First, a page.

The Perks of Being a Wallflower by Stephen Chbosky
Published: February 1, 1999 by MTV Books
Caught between trying to live his life and trying to run from it, Charlie is navigating through the strange world of love, drugs, "The Rocky Horror Picture Show", and dealing with the loss of a good friend and his favorite aunt.
If this were an indie movie, I might think it was great, but I read this book and found it bland. I will not remember much about it at all and I really don't understand why it's so popular. I thought it was boring and I'm glad it was as short as it was for that reason.
Reasons I love this book:
- letters - Charlie is writing letters to an anonymous person, so the novel is his telling of events in his life to a stranger. So the way Charlie thinks and talks about his life ends up being very train-of-thought, run on sentences. It flows so easily and once you sort of get in that mindset it's hard to find a stopping point.
- plot - Uh, there is a very loose plot at best. Charlie tells us about his daily life. Sometimes he goes on dates but doesn't really care either way if he does or doesn't. He reads this book and he likes it. He reads that book and doesn't know if he likes it. There is actually a lot Charlie doesn't know, but I think that's one of the points of this book. We all grow up but none of us know what we're doing so we struggle to figure it all out - and by the time we do, it's over. It's impossible to base your experience on someone else's so everyone's essentially flying blind.
- Charlie - It's not that I really dislike Charlie, it's that he's a bland, lukewarm character so my feelings on him are similar. He merely relates to us what happens in his life, but rarely ever forms opinions on these things - and if he does it's oh it was good. Even as he continues to date a girl he doesn't like being with, Charlie just goes along with everything she does and never has the courage to speak up about anything.
- the book - This book is considered a "new classic" - one of those not yet ancient books that show up in English or Literature classes. I don't understand why exactly it has been elevated to this status. It does deal with an issue of Charlie's, but that is barely even a part of the story and when it was revealed I had trouble empathizing with Charlie because he is so emotionally flat. I believe this issue that the book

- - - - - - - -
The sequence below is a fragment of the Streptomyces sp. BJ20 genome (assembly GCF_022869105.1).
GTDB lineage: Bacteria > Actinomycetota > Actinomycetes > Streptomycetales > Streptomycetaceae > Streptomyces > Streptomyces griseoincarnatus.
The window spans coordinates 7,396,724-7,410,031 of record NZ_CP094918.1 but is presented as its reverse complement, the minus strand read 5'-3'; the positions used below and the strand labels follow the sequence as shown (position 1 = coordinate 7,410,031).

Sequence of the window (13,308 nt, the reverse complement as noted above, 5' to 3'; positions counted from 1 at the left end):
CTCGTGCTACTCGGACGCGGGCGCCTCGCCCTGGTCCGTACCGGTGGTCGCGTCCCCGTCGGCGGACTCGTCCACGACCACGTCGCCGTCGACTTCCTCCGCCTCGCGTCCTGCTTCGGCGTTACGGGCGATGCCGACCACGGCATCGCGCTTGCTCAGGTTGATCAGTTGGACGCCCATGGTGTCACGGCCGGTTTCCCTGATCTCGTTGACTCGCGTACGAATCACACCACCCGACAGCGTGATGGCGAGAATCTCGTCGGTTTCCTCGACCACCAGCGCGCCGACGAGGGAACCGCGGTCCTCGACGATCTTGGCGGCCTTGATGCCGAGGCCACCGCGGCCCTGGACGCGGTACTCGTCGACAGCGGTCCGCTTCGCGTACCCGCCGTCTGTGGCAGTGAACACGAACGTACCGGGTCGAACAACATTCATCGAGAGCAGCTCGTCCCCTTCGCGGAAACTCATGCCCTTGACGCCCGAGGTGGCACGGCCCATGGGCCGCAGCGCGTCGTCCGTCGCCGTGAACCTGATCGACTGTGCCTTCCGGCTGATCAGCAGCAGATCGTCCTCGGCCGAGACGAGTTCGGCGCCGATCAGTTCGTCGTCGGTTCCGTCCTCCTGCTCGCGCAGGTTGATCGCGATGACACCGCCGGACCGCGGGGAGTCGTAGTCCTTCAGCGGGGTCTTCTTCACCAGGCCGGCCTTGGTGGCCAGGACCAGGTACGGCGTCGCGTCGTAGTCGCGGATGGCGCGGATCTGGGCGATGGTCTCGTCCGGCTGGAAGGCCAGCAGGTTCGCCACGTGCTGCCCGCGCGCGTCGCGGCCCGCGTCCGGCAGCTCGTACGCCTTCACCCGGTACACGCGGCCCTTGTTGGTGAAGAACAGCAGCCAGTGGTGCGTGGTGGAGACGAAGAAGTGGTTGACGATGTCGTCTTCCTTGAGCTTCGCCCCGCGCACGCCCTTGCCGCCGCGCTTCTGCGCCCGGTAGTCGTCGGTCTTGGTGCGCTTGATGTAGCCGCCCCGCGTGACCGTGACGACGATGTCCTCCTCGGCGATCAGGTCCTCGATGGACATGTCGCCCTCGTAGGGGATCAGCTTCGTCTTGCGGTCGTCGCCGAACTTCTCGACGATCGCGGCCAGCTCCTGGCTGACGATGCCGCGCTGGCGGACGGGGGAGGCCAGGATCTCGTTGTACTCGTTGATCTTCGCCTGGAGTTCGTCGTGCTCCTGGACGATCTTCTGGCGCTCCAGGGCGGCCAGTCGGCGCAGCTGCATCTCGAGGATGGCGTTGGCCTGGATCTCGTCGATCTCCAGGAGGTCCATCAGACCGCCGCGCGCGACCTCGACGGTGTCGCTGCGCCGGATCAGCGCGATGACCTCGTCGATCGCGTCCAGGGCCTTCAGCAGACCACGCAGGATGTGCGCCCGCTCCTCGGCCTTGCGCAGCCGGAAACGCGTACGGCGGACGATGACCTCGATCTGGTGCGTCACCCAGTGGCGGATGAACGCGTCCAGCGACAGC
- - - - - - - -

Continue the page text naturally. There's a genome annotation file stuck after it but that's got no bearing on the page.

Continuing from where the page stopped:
deals with(mentions is really more accurate) is the only reason this book is widely read or still considered worth reading.
- My mom usually helps her aunt prepare the food, which my grandfather always says is "too dry" even if it's soup. And her aunt will then cry and lock herself in the bathroom. There is only one bathroom in my great aunt's house, so this turns to trouble when all the beer starts to hit my cousins. They stand twisted in bladder positions and bang on the door for a few minutes and almost coax my great aunt out, but then my grandfather curses something at my great aunt, and they cycle starts over again. - Charlie pg. 57
- I didn't feel like reading that night, so I went downstairs and watched a half-hour-long commercial that advertised an exercise machine. They kept flashing a 1-800 number, so I called it. The woman who picked up the other end of the phone was named Michelle. And I told Michelle that I was a kid and did not need an exercise machine, but I hoped she was having a good night. That's when Michelle hung up on me. And I didn't mind a bit. - Charlie pg. 122
No real plot, lack of dialogue. I didn't really understand this book, so I didn't enjoy reading it.